Biomarin withdraws regulatory submissions for Duchenne muscular dystrophy drug

pharmafile | June 1, 2016 | News story | Research and Development, Sales and Marketing BioMarin, Duchenne Muscular Dystrophy, EMA, FDA, Kyndrisa, failure, rejection 

Biomarin (NASDAQ: BMRN) has announced that it has withdrawn its marketing authorisation application for Duchenne muscular dystrophy drug, Kyndrisa (drisapersen), from the European Medicines Agency (EMA).

The drug was rejected by the US Food and Drug Administration (FDA) via a complete response letter sent to the company in January. Their decision not to pursue the marketing authorisation application with the EMA comes following discussions at the May 2016 Committee for Medicinal Products for Human Use (CHMP) meeting where it was made clear that a negative opinion on the drug would be given.

Biomarin will now discontinue clinical and regulatory development of Kyndrisa as well as three other follow-on products, BMN 044, BMN 045 and BMN 053, which are currently in Phase II studies for specific forms of Duchenne muscular dystrophy. The company has, however, indicated that it expects to achieve non-GAAP break-even or better in 2017.

Jean-Jacques Bienaimé, chairman and CEO at Biomarin, comments: “The withdrawl of the MAA and discontinuation of our current experimental drugs for Duchenne is a difficult but necessary decision at this time. We want to extend our sincere gratitude to all of the families and caregivers who supported our efforts over the last year to bring Kyndrisa to patients with Duchenne. Our plan now is to invest in research of next generation oligonucleotides with the goal of making a safe and effective treatment available for boys with this devastating disorder.”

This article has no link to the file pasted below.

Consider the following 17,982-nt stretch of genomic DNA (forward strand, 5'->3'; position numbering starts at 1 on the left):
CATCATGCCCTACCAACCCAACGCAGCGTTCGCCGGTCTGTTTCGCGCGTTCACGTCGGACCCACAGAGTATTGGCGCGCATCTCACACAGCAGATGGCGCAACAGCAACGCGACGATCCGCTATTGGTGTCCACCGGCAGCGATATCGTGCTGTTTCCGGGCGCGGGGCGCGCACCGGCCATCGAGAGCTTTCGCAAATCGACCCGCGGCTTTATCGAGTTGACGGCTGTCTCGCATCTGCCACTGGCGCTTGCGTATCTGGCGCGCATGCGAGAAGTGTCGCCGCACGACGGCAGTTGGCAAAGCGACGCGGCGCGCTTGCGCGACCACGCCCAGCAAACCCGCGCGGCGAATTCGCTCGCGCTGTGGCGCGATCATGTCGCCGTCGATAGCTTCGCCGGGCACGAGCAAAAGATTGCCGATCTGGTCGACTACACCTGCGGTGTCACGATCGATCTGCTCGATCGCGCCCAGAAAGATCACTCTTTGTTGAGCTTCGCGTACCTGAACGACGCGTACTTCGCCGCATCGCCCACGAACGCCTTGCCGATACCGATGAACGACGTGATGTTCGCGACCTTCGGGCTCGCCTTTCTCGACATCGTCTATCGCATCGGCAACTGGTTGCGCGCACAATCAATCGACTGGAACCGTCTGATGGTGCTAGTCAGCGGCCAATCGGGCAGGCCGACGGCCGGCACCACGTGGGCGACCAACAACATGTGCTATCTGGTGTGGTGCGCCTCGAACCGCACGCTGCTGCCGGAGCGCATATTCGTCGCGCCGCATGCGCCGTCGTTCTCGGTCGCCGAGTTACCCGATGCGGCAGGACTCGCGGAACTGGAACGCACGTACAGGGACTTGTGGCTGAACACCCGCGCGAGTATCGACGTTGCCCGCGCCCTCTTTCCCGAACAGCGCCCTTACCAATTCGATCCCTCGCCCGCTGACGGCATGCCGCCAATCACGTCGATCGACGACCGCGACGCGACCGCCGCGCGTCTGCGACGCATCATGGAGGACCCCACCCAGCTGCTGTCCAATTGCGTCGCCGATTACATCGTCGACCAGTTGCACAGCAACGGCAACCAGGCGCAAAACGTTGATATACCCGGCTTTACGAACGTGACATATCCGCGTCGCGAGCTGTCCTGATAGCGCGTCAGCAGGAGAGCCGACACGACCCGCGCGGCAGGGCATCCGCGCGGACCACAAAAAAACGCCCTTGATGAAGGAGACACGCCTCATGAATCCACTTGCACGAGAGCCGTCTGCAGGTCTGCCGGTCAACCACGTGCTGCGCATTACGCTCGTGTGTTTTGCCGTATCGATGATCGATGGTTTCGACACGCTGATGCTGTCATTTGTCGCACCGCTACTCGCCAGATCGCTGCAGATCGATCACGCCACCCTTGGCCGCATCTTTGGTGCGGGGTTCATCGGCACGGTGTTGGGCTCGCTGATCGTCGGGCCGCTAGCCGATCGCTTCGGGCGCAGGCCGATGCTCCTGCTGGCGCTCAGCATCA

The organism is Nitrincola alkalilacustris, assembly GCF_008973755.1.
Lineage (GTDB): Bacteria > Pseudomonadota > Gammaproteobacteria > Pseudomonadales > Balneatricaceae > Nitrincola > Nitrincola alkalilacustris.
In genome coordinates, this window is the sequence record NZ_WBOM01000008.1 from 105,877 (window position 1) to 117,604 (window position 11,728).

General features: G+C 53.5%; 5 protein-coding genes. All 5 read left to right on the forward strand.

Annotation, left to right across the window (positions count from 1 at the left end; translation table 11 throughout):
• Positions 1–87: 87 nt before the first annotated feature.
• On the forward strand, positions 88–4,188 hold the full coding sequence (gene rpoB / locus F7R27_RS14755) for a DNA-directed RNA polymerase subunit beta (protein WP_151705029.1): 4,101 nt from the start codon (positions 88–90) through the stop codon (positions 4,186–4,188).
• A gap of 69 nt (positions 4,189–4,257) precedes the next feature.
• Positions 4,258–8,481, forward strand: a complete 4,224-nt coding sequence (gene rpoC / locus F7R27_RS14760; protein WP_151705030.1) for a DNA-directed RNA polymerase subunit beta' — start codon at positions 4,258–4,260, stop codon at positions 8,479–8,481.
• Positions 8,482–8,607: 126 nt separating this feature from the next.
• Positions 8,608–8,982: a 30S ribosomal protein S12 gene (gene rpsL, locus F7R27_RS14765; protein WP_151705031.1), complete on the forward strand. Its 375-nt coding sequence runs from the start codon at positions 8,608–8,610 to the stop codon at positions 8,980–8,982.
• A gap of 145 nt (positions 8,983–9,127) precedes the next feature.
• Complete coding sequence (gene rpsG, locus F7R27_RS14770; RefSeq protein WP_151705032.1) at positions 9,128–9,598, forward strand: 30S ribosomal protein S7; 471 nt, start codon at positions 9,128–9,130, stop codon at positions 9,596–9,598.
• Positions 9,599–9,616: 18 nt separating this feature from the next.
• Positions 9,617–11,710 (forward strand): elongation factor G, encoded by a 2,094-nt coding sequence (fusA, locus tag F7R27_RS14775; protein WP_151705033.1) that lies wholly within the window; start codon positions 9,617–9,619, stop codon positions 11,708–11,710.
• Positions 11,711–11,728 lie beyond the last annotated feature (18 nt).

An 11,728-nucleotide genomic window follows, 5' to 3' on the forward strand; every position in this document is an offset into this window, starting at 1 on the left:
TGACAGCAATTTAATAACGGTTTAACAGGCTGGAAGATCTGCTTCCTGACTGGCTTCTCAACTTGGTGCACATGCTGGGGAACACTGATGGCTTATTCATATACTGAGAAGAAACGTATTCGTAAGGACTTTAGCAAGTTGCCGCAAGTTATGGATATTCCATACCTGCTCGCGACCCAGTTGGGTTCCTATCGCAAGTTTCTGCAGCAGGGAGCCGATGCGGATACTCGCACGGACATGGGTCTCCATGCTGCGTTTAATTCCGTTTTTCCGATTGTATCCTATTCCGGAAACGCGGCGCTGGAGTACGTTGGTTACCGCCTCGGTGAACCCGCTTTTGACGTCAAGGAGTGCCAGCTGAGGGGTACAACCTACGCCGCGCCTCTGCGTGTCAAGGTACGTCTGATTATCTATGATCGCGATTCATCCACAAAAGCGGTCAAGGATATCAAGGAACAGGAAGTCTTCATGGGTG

There are few treatments available for this debilitating genetic disease, which often kills by the age of 20. Sarepta Therapeutics is currently waiting on a delayed FDA decision on its own treatment for the disease, which has received negative reviews from the FDA previously.

Biomarin’s stock was down almost 3% in after-hours trading at the time of writing.

Sean Murray

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